About The Redheaded Woodpecker
Adult red-headed woodpeckers are very distinct. They sport a red head, neck, and throat, a white rump and under parts, and a black back, tail and wings with prominent white secondaries that can be seen during flight. Juvenile red-headed woodpeckers look similar to adult ones but have a mottled brown head and neck instead of the deep red that adults have. Their under parts are also white but their rump is marked with brown streaks. Their back, tail, and wings are also dark brown in color instead of black and their white secondaries are broken by brown lateral bars. Juveniles molt into their adult plumage starting September. Adult red-headed woodpeckers are fairly large with an average length of 7.5 to 9.5 inches.
The Redheaded Woodpecker Nesting Preferences
Red-headed woodpeckers nest in holes excavated in partially decayed trees that are usually barkless. In treeless regions they also nest on telephone poles, fence posts, open sheds, bird houses, and even old wagon wheels and water pumps. Nest cavities are found anywhere from 6 feet to 80 feet above ground. Cavity excavation takes approximately 2 weeks from start to finish. There are instances reported when red-headed woodpeckers opt to use existing cavities as their nesting place instead of digging a new one. The female red-headed woodpecker lays 4 to 8 eggs inside the cavity on a pile of wood chips. Both sexes participate in the incubation and feeding of the young. The male woodpecker usually starts to drill another hole as it gets ready to raise the next brood while the young from the first brood are still being raised by the female bird.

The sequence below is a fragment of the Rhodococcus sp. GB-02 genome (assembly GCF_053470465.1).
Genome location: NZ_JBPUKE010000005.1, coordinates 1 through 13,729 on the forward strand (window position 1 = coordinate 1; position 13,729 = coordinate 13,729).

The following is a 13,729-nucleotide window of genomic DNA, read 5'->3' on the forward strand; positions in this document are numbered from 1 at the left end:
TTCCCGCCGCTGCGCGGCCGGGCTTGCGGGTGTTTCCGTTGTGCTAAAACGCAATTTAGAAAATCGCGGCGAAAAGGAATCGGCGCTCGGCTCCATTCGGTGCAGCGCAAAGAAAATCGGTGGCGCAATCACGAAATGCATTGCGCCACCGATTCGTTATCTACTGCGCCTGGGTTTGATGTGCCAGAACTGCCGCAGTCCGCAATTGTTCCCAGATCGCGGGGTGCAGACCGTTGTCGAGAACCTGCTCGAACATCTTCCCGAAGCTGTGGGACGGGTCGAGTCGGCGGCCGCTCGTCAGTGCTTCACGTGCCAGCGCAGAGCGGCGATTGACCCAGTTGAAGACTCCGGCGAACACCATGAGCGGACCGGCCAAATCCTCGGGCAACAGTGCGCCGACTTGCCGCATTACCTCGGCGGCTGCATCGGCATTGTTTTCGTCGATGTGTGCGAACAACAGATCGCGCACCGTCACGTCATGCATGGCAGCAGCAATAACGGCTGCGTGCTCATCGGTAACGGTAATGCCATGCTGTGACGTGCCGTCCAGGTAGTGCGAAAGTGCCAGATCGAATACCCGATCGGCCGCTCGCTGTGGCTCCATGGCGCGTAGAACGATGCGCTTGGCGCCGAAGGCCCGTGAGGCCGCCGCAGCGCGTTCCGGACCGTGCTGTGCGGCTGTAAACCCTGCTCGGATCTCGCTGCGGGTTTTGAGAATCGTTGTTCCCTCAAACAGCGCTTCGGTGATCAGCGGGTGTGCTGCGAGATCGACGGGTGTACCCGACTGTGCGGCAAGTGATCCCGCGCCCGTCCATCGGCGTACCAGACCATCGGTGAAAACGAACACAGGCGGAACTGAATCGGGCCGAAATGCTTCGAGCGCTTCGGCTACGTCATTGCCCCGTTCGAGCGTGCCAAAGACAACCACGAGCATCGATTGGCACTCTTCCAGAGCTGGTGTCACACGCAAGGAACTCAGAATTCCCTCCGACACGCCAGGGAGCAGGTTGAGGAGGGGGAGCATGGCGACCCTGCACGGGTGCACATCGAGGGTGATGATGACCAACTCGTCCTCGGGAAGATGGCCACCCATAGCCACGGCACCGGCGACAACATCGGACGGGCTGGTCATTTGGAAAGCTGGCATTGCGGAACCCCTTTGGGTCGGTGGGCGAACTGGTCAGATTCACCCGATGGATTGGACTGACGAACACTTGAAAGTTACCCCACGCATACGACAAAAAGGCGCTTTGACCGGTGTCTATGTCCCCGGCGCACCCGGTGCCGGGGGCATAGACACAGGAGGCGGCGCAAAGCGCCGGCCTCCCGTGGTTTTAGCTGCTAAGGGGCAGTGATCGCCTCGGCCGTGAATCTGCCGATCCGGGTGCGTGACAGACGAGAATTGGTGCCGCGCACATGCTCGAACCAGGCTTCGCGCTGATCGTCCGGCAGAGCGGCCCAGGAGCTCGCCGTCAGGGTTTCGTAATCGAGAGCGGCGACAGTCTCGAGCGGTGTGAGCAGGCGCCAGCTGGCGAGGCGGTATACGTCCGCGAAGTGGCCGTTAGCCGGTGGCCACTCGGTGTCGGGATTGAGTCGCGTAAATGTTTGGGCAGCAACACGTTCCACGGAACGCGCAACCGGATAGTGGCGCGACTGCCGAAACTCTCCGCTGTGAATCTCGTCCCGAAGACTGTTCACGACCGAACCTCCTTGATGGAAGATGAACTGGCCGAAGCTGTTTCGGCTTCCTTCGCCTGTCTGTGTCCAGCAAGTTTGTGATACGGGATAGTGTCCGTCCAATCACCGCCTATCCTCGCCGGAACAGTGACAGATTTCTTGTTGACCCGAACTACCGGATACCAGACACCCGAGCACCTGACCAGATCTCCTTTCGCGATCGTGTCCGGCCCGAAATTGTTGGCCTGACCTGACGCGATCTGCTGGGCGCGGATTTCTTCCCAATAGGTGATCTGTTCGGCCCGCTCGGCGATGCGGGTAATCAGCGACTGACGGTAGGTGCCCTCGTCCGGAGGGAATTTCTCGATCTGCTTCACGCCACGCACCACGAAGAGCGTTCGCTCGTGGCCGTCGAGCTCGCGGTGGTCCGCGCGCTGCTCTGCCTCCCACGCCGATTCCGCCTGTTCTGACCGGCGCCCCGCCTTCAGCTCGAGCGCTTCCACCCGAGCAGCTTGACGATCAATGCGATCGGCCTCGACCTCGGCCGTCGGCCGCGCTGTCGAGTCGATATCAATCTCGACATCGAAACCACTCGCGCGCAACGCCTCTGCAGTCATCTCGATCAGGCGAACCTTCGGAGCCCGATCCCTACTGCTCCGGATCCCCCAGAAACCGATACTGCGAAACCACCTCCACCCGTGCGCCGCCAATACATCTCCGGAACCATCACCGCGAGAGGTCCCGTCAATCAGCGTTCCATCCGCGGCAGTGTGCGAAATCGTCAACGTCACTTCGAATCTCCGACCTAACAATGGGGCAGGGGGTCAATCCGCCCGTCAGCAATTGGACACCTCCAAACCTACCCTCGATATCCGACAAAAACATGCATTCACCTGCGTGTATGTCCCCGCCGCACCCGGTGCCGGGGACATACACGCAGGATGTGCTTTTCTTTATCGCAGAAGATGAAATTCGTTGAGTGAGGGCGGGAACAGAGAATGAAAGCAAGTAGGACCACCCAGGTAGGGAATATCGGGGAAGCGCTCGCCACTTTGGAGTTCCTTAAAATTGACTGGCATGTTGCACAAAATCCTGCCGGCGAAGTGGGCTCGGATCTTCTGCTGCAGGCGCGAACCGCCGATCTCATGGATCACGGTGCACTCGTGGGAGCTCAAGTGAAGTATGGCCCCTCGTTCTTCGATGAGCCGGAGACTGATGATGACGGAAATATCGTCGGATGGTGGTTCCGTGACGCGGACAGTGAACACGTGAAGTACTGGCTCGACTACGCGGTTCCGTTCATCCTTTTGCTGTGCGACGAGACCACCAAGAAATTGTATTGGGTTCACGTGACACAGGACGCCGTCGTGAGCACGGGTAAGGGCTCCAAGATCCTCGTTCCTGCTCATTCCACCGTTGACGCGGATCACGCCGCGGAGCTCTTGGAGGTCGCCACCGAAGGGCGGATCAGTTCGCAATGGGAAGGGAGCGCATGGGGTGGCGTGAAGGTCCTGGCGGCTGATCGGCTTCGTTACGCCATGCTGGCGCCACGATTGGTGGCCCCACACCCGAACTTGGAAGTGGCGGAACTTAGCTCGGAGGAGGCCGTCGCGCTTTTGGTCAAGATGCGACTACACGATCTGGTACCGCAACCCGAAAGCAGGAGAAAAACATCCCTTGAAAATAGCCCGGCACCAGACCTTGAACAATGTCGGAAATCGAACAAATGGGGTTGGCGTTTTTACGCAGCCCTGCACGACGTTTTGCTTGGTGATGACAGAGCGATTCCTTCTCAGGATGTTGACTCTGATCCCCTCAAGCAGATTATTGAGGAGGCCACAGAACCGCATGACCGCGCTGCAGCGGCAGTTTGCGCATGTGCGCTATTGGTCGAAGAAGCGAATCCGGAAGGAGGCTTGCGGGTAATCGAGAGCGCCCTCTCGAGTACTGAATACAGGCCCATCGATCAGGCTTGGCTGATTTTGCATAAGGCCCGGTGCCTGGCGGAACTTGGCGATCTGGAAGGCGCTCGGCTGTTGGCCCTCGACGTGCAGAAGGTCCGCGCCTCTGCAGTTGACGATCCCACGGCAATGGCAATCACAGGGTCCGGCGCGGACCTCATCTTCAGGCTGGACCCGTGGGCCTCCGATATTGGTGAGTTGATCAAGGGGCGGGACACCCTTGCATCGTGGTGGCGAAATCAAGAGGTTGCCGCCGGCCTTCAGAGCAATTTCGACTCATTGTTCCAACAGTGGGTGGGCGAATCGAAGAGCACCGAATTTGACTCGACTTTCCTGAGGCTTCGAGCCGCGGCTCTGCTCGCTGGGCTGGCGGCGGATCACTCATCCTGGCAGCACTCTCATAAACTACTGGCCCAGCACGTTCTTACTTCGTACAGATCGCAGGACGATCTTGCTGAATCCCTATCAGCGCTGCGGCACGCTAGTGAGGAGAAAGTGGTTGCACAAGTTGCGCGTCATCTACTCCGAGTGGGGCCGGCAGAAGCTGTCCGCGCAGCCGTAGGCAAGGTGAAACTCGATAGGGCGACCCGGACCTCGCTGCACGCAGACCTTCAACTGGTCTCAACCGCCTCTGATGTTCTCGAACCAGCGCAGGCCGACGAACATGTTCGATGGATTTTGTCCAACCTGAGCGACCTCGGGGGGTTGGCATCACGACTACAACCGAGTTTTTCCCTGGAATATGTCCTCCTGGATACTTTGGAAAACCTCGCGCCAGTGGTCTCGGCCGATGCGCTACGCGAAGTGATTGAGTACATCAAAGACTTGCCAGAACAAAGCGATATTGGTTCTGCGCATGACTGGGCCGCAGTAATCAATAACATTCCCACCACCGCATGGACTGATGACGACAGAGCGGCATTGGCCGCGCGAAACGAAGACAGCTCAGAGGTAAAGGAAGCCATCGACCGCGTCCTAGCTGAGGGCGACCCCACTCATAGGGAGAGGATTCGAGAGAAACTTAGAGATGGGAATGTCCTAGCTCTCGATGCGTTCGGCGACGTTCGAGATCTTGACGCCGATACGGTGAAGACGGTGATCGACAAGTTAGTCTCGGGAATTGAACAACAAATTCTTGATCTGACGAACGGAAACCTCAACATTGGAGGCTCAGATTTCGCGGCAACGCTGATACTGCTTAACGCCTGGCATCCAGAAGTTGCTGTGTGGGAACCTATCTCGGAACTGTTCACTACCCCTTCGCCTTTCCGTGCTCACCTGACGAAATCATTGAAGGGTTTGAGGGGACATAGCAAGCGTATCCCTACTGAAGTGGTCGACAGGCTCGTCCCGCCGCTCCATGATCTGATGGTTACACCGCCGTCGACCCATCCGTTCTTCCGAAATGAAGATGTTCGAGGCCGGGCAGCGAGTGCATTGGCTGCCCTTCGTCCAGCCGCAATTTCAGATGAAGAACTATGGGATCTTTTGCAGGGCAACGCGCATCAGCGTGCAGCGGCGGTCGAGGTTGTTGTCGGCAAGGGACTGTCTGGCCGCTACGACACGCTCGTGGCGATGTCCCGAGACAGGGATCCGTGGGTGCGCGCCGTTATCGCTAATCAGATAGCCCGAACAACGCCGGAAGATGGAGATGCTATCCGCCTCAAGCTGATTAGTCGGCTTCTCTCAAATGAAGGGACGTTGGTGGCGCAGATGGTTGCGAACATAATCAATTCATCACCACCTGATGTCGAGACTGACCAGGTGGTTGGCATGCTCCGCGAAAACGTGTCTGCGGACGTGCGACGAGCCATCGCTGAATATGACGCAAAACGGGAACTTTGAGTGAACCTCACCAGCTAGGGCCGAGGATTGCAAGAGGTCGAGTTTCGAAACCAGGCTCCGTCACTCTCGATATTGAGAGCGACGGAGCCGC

Building a Birdhouse For The Redheaded Woodpecker
The recommended dimensions for red-headed woodpecker nest boxes are: 6” x 6” (floor), 14” (distance from floor to ceiling), 2” (entrance hole diameter), 11” (distance from floor to the top of entrance hole). Ventilation opening should be placed on the floor and under the roof. Wood chips need to be littered on the floor for a “natural cavity” feel. Nest boxes should be mounted out of reach, about 8 feet or higher, on trees found in a clearing or on woodland edges.
The Redheaded Woodpecker Mating Habits
The Red-headed woodpecker is a solitary creature most of the time except during breeding season when it mates and raises young. Red-headed woodpeckers are monogamous, staying true to their chosen mate for the entire breeding season.
The Redheaded Woodpecker Feeding Preferences
Unlike most woodpeckers, red-headed woodpeckers do not dig holes to find insects in infested trees. Instead they use other techniques to forage for food like flying after insects from their perch or dropping to the ground after spotting their prey. Red-headed woodpeckers are also known to steal eggs from other nests. Their diet is mainly consists of insects, spiders, earthworms, nuts, seeds, berried, fruits, and a few small mammals.
Interesting Redheaded Woodpecker Facts
The red-headed woodpecker is listed as a vulnerable species in Canada and as a threatened species in some states in the US. The species has declined in numbers due to habitat loss caused by harvesting of snags, agricultural development, channeling of rivers, a decline in farming resulting to regeneration of eastern forests, monoculture crops, the loss of small orchards, and treatment of telephone poles with creosote.